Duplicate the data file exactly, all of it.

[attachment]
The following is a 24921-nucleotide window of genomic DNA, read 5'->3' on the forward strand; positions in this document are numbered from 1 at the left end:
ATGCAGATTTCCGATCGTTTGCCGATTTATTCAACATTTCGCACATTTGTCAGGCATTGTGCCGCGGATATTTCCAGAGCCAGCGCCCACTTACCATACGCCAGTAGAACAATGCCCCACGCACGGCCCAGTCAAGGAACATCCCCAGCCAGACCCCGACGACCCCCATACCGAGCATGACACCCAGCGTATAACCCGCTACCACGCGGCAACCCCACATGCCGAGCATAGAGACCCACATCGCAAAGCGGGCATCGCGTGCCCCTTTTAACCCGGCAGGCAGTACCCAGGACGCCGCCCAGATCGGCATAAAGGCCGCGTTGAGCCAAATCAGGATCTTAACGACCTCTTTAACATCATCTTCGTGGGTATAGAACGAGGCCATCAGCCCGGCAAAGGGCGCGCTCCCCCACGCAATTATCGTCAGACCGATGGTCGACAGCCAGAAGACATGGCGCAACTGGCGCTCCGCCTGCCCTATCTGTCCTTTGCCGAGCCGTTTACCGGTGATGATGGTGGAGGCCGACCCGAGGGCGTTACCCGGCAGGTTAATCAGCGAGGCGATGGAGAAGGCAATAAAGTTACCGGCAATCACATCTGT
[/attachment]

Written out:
The following is a 24921-nucleotide window of genomic DNA, read 5'->3' on the forward strand; positions in this document are numbered from 1 at the left end:
ATGCAGATTTCCGATCGTTTGCCGATTTATTCAACATTTCGCACATTTGTCAGGCATTGTGCCGCGGATATTTCCAGAGCCAGCGCCCACTTACCATACGCCAGTAGAACAATGCCCCACGCACGGCCCAGTCAAGGAACATCCCCAGCCAGACCCCGACGACCCCCATACCGAGCATGACACCCAGCGTATAACCCGCTACCACGCGGCAACCCCACATGCCGAGCATAGAGACCCACATCGCAAAGCGGGCATCGCGTGCCCCTTTTAACCCGGCAGGCAGTACCCAGGACGCCGCCCAGATCGGCATAAAGGCCGCGTTGAGCCAAATCAGGATCTTAACGACCTCTTTAACATCATCTTCGTGGGTATAGAACGAGGCCATCAGCCCGGCAAAGGGCGCGCTCCCCCACGCAATTATCGTCAGACCGATGGTCGACAGCCAGAAGACATGGCGCAACTGGCGCTCCGCCTGCCCTATCTGTCCTTTGCCGAGCCGTTTACCGGTGATGATGGTGGAGGCCGACCCGAGGGCGTTACCCGGCAGGTTAATCAGCGAGGCGATGGAGAAGGCAATAAAGTTACCGGCAATCACATCTGT